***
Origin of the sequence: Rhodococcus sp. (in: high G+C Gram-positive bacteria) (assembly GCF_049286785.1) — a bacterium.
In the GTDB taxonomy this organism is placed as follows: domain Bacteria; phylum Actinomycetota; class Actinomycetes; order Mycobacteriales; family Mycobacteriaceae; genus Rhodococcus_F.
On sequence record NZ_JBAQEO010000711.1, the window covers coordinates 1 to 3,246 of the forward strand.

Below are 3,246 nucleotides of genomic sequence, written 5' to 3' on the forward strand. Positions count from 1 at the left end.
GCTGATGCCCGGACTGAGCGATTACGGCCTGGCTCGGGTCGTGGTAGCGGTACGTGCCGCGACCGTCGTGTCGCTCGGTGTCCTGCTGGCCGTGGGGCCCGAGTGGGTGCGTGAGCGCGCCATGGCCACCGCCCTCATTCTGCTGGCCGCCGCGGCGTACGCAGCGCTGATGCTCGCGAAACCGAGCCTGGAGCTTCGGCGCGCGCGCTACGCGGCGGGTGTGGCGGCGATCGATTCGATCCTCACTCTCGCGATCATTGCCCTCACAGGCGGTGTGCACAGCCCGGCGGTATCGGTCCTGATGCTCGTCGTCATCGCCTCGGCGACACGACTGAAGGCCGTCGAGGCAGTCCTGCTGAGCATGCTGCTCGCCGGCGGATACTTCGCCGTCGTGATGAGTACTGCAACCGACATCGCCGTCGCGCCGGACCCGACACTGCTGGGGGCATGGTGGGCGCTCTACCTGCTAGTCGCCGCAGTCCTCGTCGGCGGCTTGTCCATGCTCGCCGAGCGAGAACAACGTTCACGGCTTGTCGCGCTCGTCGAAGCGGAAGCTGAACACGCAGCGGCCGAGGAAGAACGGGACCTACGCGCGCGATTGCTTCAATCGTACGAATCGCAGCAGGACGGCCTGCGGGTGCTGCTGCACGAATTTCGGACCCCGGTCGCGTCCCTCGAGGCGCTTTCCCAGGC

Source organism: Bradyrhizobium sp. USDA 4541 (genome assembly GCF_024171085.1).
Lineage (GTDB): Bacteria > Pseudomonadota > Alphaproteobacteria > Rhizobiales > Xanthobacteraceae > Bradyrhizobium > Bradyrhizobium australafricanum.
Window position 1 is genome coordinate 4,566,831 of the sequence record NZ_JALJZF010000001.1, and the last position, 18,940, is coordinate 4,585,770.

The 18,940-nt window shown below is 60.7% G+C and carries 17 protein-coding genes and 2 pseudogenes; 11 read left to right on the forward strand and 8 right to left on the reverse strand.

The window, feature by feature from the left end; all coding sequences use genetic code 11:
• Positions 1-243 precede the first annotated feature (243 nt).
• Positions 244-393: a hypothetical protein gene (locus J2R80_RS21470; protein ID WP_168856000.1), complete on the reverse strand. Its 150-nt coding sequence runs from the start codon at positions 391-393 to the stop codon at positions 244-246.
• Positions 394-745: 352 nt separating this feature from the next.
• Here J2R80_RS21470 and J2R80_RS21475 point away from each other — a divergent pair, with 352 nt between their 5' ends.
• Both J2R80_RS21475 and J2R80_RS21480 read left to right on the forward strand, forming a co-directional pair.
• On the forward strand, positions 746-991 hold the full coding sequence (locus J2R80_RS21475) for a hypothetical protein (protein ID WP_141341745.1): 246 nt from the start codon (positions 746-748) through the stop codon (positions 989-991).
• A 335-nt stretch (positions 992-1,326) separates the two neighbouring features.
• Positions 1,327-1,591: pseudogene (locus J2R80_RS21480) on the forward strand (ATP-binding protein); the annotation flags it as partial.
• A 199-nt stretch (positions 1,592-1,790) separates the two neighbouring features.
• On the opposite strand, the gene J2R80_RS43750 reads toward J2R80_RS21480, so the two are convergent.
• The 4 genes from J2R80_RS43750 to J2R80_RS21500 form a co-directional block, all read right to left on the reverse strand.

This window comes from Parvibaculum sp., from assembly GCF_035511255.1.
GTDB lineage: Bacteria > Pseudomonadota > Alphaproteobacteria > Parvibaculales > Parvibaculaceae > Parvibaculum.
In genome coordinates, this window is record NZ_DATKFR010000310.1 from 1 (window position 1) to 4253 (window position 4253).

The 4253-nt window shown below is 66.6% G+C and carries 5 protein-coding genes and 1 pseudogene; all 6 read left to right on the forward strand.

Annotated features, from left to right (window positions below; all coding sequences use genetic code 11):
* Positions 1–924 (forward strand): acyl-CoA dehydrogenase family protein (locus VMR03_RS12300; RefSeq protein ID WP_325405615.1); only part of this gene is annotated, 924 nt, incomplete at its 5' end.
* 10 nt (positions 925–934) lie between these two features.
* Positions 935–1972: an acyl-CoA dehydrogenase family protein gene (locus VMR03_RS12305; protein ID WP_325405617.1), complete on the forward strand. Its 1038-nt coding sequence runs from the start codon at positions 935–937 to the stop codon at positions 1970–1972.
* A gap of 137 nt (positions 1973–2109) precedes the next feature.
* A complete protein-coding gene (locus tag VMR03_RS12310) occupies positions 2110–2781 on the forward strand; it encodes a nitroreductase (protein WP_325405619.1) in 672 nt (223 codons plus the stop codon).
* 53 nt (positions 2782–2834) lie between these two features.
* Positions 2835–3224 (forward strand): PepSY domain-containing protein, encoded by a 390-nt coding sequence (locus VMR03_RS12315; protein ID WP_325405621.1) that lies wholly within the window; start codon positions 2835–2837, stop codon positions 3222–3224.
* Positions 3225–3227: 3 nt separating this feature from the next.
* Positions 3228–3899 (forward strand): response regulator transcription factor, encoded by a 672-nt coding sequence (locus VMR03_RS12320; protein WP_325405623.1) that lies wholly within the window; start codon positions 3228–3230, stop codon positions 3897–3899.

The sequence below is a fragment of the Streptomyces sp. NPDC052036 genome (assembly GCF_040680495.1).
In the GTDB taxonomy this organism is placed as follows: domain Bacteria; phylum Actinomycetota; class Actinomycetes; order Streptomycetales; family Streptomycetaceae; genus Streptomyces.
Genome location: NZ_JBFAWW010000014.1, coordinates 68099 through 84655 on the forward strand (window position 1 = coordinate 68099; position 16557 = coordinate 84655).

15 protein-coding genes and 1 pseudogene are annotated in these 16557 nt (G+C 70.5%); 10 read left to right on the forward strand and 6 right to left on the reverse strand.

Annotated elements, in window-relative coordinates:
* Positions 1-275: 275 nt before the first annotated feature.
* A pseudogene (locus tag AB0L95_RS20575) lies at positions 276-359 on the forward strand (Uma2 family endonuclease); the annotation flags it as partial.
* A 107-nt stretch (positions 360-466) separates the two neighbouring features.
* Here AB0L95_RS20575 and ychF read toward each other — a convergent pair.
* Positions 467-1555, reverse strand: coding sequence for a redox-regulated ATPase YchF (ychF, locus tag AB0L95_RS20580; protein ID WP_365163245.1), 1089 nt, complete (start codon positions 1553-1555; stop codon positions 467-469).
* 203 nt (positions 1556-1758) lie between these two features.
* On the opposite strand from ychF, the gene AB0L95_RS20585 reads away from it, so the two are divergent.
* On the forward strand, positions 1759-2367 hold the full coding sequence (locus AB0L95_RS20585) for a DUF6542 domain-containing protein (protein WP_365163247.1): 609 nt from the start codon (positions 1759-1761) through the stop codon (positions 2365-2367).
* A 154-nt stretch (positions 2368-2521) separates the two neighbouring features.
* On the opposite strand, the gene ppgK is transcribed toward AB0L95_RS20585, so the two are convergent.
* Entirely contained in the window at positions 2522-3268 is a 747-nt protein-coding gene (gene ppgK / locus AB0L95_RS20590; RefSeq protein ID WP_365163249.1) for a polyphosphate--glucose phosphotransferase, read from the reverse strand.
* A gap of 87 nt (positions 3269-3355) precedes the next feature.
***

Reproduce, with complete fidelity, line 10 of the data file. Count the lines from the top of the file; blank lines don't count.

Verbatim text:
The window, feature by feature from the left end; all coding sequences use genetic code 11: